Quebec City police arrest 44 at far-right protest and counter-demonstration

Between 300 and 400 members of far-right groups, including La Meute and Storm Alliance, marched in the rain to a convention centre that was hosting a major policy meeting of the governing Quebec Liberal party. Police have arrested 44 people.

Police laud co-operation from far-right group La Meute, but had to use tear gas to keep sides apart

Members of La Meute, one of Quebec's largest far-right groups, holding a sign that claims to defend gender equality from radical Islam. (Maxime Corneau/Radio-Canada)

Supporters of Quebec's far-right outnumbered counter-protesters at a demonstration Saturday in Quebec City, where police detained more than 40 people in an effort to keep the two sides from clashing with each other. 

Between 300 and 400 members of far-right groups, including La Meute and Storm Alliance, marched in the rain to a convention centre that was hosting a major policy meeting of the governing Quebec Liberal party.

Outside the convention centre, police in riot gear placed themselves between the far-right groups and a counter-demonstration of around 250 anti-racism and anti-capitalist activists.

Quebec City police said they arrested 44 people in two waves. They took 21 people into custody around 12:45 p.m. near the convention centre and confiscated disguises, a sling shot, a billy club and bottles containing an unknown liquid.

"It's tough to say to which group they belonged, but it's clear they intended to counter La Meute's demonstration," said André Turcotte, spokesperson for Quebec City police.

A further 23 people were arrested when they failed to follow police orders to disperse later in the day. Officers used tear gas on counter-protesters who were throwing snowballs at them. 

Quebec City police used tear gas to disperse counter-protesters who gathered to oppose the far-right groups. (Maxime Corneau/Radio-Canada)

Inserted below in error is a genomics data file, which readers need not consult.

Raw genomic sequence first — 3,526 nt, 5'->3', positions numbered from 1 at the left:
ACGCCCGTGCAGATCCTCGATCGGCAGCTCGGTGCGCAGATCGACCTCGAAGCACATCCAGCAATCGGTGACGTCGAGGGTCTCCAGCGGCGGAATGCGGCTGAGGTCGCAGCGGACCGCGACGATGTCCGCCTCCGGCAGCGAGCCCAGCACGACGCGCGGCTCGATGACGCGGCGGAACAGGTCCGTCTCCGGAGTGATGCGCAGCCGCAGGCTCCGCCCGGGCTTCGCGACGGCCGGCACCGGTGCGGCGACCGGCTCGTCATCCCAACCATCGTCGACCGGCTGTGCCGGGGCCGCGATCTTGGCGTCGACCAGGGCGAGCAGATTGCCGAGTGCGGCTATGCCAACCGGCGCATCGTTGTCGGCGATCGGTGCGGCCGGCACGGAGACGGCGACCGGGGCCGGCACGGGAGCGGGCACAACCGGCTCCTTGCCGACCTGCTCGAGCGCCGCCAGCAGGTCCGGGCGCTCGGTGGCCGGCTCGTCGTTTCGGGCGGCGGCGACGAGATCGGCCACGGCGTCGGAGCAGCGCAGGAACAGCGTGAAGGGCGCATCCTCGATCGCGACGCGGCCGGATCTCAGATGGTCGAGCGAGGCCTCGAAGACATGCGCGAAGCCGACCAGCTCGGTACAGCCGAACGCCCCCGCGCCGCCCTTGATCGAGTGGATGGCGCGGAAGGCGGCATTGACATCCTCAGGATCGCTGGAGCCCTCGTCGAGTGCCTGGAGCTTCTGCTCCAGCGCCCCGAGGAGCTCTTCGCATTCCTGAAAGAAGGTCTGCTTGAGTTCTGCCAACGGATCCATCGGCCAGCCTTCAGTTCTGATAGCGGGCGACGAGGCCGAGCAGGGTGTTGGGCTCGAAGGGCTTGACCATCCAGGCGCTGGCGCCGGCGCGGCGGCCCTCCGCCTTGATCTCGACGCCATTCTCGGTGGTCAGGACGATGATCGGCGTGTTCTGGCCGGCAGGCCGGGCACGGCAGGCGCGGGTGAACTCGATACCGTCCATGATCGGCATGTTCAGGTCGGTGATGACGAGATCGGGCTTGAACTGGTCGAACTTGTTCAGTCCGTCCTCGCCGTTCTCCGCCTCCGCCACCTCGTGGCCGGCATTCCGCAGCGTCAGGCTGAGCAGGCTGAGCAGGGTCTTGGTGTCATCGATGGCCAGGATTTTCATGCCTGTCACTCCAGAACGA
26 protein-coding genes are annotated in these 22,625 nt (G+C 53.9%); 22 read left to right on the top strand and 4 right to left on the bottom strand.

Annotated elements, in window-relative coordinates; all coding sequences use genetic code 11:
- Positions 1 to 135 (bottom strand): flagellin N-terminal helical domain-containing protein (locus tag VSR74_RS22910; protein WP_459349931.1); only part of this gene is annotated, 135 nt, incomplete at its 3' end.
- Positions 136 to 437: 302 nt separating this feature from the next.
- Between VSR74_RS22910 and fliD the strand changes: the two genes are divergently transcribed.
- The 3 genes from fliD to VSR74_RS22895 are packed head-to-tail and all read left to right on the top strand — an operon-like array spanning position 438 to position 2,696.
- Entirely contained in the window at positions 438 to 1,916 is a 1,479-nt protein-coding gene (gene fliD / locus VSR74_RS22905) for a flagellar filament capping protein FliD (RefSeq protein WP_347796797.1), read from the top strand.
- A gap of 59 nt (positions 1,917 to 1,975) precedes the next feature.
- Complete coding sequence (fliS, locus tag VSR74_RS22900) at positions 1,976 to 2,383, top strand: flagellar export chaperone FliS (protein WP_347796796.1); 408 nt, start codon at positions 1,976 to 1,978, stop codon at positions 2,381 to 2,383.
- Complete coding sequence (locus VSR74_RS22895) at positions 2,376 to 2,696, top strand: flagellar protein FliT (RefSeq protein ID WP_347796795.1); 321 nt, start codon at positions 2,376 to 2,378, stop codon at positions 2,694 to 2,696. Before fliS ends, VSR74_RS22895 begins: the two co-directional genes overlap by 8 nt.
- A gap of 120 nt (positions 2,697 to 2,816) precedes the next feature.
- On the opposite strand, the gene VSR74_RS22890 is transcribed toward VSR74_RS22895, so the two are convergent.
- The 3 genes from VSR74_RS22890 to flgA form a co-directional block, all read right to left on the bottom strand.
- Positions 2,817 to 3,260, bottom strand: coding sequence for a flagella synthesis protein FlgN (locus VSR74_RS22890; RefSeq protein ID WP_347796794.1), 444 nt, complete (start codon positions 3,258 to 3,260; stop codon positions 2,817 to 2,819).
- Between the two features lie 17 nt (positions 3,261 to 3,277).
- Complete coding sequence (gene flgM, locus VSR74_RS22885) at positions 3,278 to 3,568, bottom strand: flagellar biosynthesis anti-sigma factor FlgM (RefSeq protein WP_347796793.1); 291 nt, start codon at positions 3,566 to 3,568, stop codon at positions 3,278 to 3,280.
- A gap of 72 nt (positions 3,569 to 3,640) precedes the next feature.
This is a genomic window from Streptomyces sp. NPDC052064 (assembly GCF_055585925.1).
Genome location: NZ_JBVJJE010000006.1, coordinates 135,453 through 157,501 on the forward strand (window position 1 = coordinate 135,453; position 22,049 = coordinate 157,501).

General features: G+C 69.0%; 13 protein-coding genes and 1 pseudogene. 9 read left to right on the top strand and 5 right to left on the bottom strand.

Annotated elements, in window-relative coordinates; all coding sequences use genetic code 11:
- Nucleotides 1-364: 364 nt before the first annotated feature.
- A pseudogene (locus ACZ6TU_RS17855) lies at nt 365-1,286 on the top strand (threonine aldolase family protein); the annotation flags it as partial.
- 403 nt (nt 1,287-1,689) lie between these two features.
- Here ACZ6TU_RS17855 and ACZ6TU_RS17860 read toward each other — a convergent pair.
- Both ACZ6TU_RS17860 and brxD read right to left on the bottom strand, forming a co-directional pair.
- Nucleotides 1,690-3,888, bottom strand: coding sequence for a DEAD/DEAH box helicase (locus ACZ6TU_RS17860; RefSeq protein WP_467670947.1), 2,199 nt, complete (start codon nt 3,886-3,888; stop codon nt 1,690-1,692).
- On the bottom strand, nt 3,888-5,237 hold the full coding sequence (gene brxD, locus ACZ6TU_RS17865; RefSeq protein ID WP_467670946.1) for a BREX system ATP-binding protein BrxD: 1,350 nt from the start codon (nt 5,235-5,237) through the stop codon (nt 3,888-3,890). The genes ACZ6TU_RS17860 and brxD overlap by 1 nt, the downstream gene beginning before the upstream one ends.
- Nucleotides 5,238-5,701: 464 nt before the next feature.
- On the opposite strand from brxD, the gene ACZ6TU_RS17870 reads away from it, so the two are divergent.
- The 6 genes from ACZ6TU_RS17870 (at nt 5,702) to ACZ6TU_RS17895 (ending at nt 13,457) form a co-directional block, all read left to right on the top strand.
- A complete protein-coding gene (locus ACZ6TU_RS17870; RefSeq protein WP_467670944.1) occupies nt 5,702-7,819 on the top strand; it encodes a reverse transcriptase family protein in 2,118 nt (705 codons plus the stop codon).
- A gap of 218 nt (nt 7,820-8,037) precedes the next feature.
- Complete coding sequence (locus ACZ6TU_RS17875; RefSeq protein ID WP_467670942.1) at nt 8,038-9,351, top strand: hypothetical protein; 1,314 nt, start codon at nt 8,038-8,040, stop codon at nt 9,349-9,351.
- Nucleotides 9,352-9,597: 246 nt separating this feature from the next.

The far-right groups organized their own security for the protest. Members of the Three Per Cent — which fashions itself as a militia — were spotted earlier in the day wearing camouflaged bullet-proof vests and carrying billy clubs. 

Turcotte said his force had extensive conversations with members of La Meute ahead of the protest to help their own planning.

"We had a very good collaboration with La Meute. They told us their intentions, their itinerary, where they were headed," he said.

"The other group [the counter-demonstration] told us they were gathering in front of the National Assembly. But we didn't have the same frequency of discussion with them." 

Critics of multiculturalism

​Leaders of La Meute and Storm Alliance accuse the Liberal government of being too tolerant of the cultural practices of minorities. They consider multiculturalism to be "collective suicide."

They are also opposed to a commission that was initially tasked with examining systemic racism in the province.

Dave Tregget, leader of the far-right group Storm Alliance, addressing supporters in Quebec City. (Maxime Corneau/Radio-Canada)

Following outcry by opposition parties, and unease among some Liberal politicians, the commission was reoriented towards creating economic opportunities for immigrants and visible minorities.

"We think that we can't allow another four years of Liberal government," said Sylvain Brouilette, one of La Meute's leaders. "This government has scorn for the people."

New alliances

La Meute and Storm Alliance are the two most visible far-right groups in the province. Saturday marked the first time they have joined forces to organize a protest.

Members of various Quebec far-right groups gathered in the province's capital to protest, Saturday. (Maxime Corneau/Radio-Canada)

Storm Alliance was formed earlier this year amid the fragmentation of the Canadian chapters of the Soldiers of Odin. Its members have worn white face coverings at recent protests against so-called illegal immigration.

La Meute is a slightly older organization with a wider cross-section of support across the province. It believes that radical Islam poses an active threat to Quebec culture. 

 They were joined Saturday by Atalante Québec, an explicitly neo-fascist group that unfurled a banner reading "Le Quebec aux Québécois," or Quebec for Quebecers.

Counter-protesters brought their own banners. One read: "Bienvenue au réfugiés," or welcome refugees.

One of the most extreme far-right groups in the province unveiled a banner stating Quebec belongs to Quebecers. (Radio-Canada)

Emmanuel Lemonde, who was marching with the counter-protesters, said he was dismayed by the image the far-right groups were giving of the province. 

"There are more inclusive and un-racist people here in Quebec than racist people," he said.

Quebec City police maintained a heavy presence Saturday. A demonstration by La Meute in August turned violent when counter-protesters clashed with officers. Four people have since been charged in connection with that counter-protest.

Following the events in August, Quebec City's mayor urged the province's political class to confront the rise in support for the far right.

With files from Simon Nakonechny, Angelica Montgomery and Radio-Canada